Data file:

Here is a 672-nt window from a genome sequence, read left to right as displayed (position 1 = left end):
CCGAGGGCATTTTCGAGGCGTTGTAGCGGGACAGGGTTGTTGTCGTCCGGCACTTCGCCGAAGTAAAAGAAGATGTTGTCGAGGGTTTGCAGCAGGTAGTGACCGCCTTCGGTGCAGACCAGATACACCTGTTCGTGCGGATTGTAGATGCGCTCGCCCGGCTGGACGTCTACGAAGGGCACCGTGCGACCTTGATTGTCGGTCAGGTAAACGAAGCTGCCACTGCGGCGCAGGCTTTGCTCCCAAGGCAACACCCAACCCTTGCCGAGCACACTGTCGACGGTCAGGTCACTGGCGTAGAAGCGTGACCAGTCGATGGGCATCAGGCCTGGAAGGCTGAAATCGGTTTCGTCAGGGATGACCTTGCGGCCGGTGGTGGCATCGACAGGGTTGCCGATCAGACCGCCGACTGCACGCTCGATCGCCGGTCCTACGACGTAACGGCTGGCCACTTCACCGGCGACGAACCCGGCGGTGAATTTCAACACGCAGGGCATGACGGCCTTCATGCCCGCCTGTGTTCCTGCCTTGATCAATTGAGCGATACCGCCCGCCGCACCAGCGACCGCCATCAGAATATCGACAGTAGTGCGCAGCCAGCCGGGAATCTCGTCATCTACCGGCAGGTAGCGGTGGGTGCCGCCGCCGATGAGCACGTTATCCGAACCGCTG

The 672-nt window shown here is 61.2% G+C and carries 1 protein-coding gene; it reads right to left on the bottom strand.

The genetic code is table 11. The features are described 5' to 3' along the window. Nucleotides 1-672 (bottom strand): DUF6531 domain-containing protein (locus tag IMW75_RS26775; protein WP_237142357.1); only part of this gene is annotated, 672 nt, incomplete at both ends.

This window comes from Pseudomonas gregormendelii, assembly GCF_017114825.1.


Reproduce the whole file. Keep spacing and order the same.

Here is a 672-nt window from a genome sequence, read left to right as displayed (position 1 = left end):
CCGAGGGCATTTTCGAGGCGTTGTAGCGGGACAGGGTTGTTGTCGTCCGGCACTTCGCCGAAGTAAAAGAAGATGTTGTCGAGGGTTTGCAGCAGGTAGTGACCGCCTTCGGTGCAGACCAGATACACCTGTTCGTGCGGATTGTAGATGCGCTCGCCCGGCTGGACGTCTACGAAGGGCACCGTGCGACCTTGATTGTCGGTCAGGTAAACGAAGCTGCCACTGCGGCGCAGGCTTTGCTCCCAAGGCAACACCCAACCCTTGCCGAGCACACTGTCGACGGTCAGGTCACTGGCGTAGAAGCGTGACCAGTCGATGGGCATCAGGCCTGGAAGGCTGAAATCGGTTTCGTCAGGGATGACCTTGCGGCCGGTGGTGGCATCGACAGGGTTGCCGATCAGACCGCCGACTGCACGCTCGATCGCCGGTCCTACGACGTAACGGCTGGCCACTTCACCGGCGACGAACCCGGCGGTGAATTTCAACACGCAGGGCATGACGGCCTTCATGCCCGCCTGTGTTCCTGCCTTGATCAATTGAGCGATACCGCCCGCCGCACCAGCGACCGCCATCAGAATATCGACAGTAGTGCGCAGCCAGCCGGGAATCTCGTCATCTACCGGCAGGTAGCGGTGGGTGCCGCCGCCGATGAGCACGTTATCCGAACCGCTG

The 672-nt window shown here is 61.2% G+C and carries 1 protein-coding gene; it reads right to left on the bottom strand.

The genetic code is table 11. The features are described 5' to 3' along the window. Nucleotides 1-672 (bottom strand): DUF6531 domain-containing protein (locus tag IMW75_RS26775; protein WP_237142357.1); only part of this gene is annotated, 672 nt, incomplete at both ends.

This window comes from Pseudomonas gregormendelii, assembly GCF_017114825.1.